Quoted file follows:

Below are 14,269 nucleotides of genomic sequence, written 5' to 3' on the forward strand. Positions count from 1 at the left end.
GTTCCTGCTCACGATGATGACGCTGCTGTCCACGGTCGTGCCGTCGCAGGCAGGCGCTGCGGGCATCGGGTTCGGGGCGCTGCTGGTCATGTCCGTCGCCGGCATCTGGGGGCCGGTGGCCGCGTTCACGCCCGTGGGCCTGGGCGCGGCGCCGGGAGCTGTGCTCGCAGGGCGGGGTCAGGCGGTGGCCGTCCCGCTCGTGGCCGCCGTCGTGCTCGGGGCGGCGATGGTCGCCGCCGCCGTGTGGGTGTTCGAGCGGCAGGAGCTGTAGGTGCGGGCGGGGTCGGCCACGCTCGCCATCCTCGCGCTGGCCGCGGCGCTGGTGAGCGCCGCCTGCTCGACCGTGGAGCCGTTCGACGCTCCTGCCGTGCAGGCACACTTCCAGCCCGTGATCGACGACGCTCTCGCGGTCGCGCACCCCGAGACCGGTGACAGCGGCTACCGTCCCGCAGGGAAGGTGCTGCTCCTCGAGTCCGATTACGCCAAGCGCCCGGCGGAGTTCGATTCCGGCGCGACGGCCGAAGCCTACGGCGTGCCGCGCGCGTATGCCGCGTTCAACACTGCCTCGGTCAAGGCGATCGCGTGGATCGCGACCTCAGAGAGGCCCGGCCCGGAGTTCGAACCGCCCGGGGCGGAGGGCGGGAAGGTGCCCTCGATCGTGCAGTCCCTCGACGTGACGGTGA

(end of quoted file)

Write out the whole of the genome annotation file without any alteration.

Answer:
Below are 14,269 nucleotides of genomic sequence, written 5' to 3' on the forward strand. Positions count from 1 at the left end.
GTTCCTGCTCACGATGATGACGCTGCTGTCCACGGTCGTGCCGTCGCAGGCAGGCGCTGCGGGCATCGGGTTCGGGGCGCTGCTGGTCATGTCCGTCGCCGGCATCTGGGGGCCGGTGGCCGCGTTCACGCCCGTGGGCCTGGGCGCGGCGCCGGGAGCTGTGCTCGCAGGGCGGGGTCAGGCGGTGGCCGTCCCGCTCGTGGCCGCCGTCGTGCTCGGGGCGGCGATGGTCGCCGCCGCCGTGTGGGTGTTCGAGCGGCAGGAGCTGTAGGTGCGGGCGGGGTCGGCCACGCTCGCCATCCTCGCGCTGGCCGCGGCGCTGGTGAGCGCCGCCTGCTCGACCGTGGAGCCGTTCGACGCTCCTGCCGTGCAGGCACACTTCCAGCCCGTGATCGACGACGCTCTCGCGGTCGCGCACCCCGAGACCGGTGACAGCGGCTACCGTCCCGCAGGGAAGGTGCTGCTCCTCGAGTCCGATTACGCCAAGCGCCCGGCGGAGTTCGATTCCGGCGCGACGGCCGAAGCCTACGGCGTGCCGCGCGCGTATGCCGCGTTCAACACTGCCTCGGTCAAGGCGATCGCGTGGATCGCGACCTCAGAGAGGCCCGGCCCGGAGTTCGAACCGCCCGGGGCGGAGGGCGGGAAGGTGCCCTCGATCGTGCAGTCCCTCGACGTGACGGTGA